THE Chief Constable of Avon and Somerset police is now being investigated for criminal offences, it has been revealed.

Nick Gargan has already been suspended from his job, pending an Independent Police Complaints Commission (IPCC) inquiry, after he was accused of making ‘inappropriate advances’ to junior female members of staff at the force.

He has now been told a criminal investigation will be carried out following allegations that he passed on sensitive information to people outside the force.

Rachel Cerfontyne, IPCC deputy chairman, said: “As part of our investigation the IPCC has uncovered evidence that the Chief Constable may have breached the Data Protection Act by sending emails concerning police business, some of which contained personal data, to individuals unconnected to the force.

"On the 8 July I formally brought this matter to the attention of the Police and Crime Commissioner for Avon and Somerset who referred Mr Gargan’s conduct to the IPCC the following day.

“Mr Gargan has now been served with a notice informing him that this aspect of his conduct is subject to a criminal investigation.”

The IPCC has said Mr Gargan, 47, will not face a criminal inquiry on allegations that he abused his senior position by making inappropriate advances to more junior female members of staff over a period of time.

Investigators have so far interview 50 staff and officers from the force as part of their inquiry and are finalising arrangements to interview Mr Gargan.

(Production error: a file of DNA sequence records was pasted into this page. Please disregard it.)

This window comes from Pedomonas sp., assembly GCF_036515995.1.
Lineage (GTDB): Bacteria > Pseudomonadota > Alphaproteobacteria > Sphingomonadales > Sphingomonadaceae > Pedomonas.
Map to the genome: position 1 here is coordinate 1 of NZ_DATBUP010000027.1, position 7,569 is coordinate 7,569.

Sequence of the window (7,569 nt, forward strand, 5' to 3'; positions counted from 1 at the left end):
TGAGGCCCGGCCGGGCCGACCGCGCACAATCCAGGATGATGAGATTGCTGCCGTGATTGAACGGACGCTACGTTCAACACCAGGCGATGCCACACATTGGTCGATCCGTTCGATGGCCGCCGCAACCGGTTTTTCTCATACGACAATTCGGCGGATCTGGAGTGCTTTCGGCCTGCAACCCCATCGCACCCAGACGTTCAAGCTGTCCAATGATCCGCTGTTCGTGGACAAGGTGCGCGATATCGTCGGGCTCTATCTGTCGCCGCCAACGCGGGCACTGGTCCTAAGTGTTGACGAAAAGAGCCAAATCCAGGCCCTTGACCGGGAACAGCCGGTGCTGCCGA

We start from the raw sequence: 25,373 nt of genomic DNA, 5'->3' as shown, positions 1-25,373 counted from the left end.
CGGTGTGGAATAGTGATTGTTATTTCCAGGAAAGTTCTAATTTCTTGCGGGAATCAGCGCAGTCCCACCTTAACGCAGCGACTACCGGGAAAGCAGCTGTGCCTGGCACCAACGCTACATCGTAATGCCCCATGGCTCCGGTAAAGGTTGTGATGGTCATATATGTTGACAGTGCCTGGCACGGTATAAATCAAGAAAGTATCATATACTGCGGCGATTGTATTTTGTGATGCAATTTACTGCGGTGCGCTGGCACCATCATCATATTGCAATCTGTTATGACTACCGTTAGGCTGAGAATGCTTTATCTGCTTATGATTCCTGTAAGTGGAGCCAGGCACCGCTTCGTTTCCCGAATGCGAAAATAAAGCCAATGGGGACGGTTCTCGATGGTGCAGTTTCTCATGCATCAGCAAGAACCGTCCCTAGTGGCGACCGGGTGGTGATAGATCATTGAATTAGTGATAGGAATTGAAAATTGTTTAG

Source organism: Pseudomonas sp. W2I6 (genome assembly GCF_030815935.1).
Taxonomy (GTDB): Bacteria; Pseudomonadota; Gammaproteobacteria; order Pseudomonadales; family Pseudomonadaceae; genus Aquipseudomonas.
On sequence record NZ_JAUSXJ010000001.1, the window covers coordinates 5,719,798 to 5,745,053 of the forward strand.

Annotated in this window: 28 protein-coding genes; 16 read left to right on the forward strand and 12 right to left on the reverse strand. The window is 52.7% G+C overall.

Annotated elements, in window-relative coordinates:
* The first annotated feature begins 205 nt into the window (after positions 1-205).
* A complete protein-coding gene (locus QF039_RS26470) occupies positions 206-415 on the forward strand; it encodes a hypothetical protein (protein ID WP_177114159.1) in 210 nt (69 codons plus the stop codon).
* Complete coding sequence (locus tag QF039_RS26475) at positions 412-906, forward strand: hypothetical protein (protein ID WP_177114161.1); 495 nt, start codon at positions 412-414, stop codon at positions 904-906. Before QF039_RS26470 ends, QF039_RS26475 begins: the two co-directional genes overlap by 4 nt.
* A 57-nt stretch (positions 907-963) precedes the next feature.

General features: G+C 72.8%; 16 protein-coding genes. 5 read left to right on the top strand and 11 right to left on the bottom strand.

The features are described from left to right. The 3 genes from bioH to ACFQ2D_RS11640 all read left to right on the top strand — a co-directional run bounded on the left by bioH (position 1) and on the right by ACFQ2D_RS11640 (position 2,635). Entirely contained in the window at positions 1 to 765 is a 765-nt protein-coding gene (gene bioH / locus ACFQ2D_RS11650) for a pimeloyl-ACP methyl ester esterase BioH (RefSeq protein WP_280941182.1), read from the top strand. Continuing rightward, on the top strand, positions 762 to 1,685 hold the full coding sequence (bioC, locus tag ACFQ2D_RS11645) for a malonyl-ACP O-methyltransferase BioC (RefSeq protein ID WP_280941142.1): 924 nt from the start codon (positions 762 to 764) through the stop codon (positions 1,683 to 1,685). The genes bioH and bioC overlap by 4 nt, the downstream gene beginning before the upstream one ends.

The Chief Police Officers Staff Association, on behalf of Mr Gargan, did not address the Data Protection Act allegations.

A spokesman for the association said: "Chief Constable Gargan is pleased that progress has been made in relation to the allegation concerning inappropriate behaviour and that this allegation is no longer being treated as a criminal matter.

"Chief Constable Gargan shall continue to co-operate with the investigation. He is keen to return to work and hopes that the investigation can be progressed expediently."

Mr Gargan, who was appointed in March 2013 by Avon and Somerset Crime Commissioner Sue Mountstevens, was suspended on full pay in May this year.

He has been a police officer since 1988 and was later seconded to the National Criminal Intelligence Service, based at the London bureau of Interpol and then the British Embassy in Paris, where he worked on the high profile investigation into the deaths of Princess Diana and Dodi Al Fayed.

He was awarded the Queen’s Police Medal in the 2012 New Year’s Honours list.